• FIG. 5 illustrates an example process 500 directed to scanning video information to a pixel array. At the start 502 of the process, during a first active row interval, the process includes setting 504 a column signal line to an initial voltage, asserting 506 a first row signal line of the pixel array, setting 508 the column signal line to a desired voltage, and de-asserting 510 the first row signal line when the column signal line is at the desired voltage. During a second active row interval that occurs after an amount of time from the first active row interval, the process includes setting 512 the column signal line to the initial voltage, asserting 514 the first row signal line of the pixel array, and de-asserting 516 the first row signal line while the column signal line is at the initial voltage.
  • While this invention has been particularly shown and described with references to example embodiments thereof, it will be understood by those skilled in the art that various changes in form and details may be made therein without departing from the scope of the invention encompassed by the appended claims.

Claims (20)

What is claimed is:
1. A method of resetting a row of pixels in a pixel array to a predetermined optical transmission level, comprising:
setting a column signal line of the pixel array to an initial voltage;
asserting a row signal line of the pixel array while the column line is at the initial voltage; and
de-asserting the row signal line of the pixel array prior to the column signal line changing from the initial voltage.
2. The method of claim 1, wherein the initial voltage corresponds to a level of transparency for each pixel of the pixel array.
3. The method of claim 2, wherein the level of transparency is opaque.
4. The method of claim 1, wherein de-asserting the row signal line causes a storage capacitor to retain the initial voltage.
5. The method of claim 1, wherein the asserting the row signal line and the de-asserting the row signal line produces a pulse on the row signal line.
6. The method of claim 1, wherein asserting the row signal line causes the column signal line to be coupled to a storage capacitor associated with a pixel of the pixel array.
7. A method of scanning video information to a pixel array, comprising:
during a first active row interval:
setting a column signal line to an initial voltage;
asserting a first row signal line of the pixel array;
setting the column signal line to a desired voltage;
de-asserting the first row signal line when the column signal line is at the desired voltage;
during a second active row interval that occurs after an amount of time from the first active row interval:
setting the column signal line to the initial voltage;
asserting the first row signal line of the pixel array; and
de-asserting the first row signal line while the column signal line is at the initial voltage.
8. The method of claim 6, wherein the initial voltage corresponds to a level of transparency for each pixel of the pixel array.
9. The method of claim 7, wherein the level of transparency is opaque.
10. The method of claim 6, wherein de-asserting the row signal line causes a storage capacitor to retain the initial voltage.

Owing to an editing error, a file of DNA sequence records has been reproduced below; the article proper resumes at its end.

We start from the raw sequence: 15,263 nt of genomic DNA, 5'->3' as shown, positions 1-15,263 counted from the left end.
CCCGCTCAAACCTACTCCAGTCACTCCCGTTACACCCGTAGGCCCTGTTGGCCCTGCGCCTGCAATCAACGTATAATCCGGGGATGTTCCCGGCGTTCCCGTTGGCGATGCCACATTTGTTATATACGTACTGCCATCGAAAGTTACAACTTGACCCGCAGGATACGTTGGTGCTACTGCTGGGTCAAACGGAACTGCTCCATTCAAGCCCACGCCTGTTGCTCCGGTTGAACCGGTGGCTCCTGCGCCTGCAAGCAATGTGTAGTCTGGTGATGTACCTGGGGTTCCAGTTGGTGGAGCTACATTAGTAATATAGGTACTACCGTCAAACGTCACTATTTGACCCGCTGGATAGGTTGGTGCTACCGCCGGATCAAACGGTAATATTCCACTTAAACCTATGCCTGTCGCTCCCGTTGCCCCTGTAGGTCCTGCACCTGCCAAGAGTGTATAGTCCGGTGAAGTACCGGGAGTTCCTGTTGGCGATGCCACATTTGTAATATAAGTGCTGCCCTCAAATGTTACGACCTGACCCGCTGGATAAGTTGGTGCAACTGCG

11. The method of claim 6, wherein the asserting the row signal line and the de-asserting the row signal line produces a pulse on the row signal line.
12. The method of claim 6, wherein asserting the row signal line causes the column signal line to be coupled to a storage capacitor associated with a pixel of the pixel array.
13. The method of claim 6, wherein during the second active row interval, asserting a second row signal line.
14. The method of claim 13, further including maintaining the assertion of the second row line for a period of time after de-asserting the first row signal line.
15. A pixel matrix scanning system, comprising:
a pixel array;
a column driving subsystem and a row driving subsystem, configured to:
during a first active row interval:
set a column signal line to an initial voltage;
assert a first row signal line of the pixel array;
set the column signal line to a desired voltage; and
de-assert the first row signal line when the column signal line is at the desired voltage;
during a second active row interval that occurs after an amount of time from the first active row interval:
set the column signal line to the initial voltage;
assert the first row signal line of the pixel array; and
de-assert the first row signal line while the column signal line is at the initial voltage.
16. The method of claim 15, wherein the initial voltage corresponds to a level of transparency for each pixel of the pixel array.
17. The method of claim 15, wherein de-asserting the row signal line causes a storage capacitor to retain the initial voltage.
18. The method of claim 15, wherein asserting the row signal line causes the column signal line to be coupled to a storage capacitor associated with a pixel of the pixel array.
19. The method of claim 15, wherein during the second active row interval, asserting a second row signal line.
20. The method of claim 19, further including maintaining the assertion of the second row line for a period of time after de-asserting the first row signal line.
US15/403,648 2016-01-14 2017-01-11 Variable duty cycle display scanning method and system Pending US20170206829A1 (en)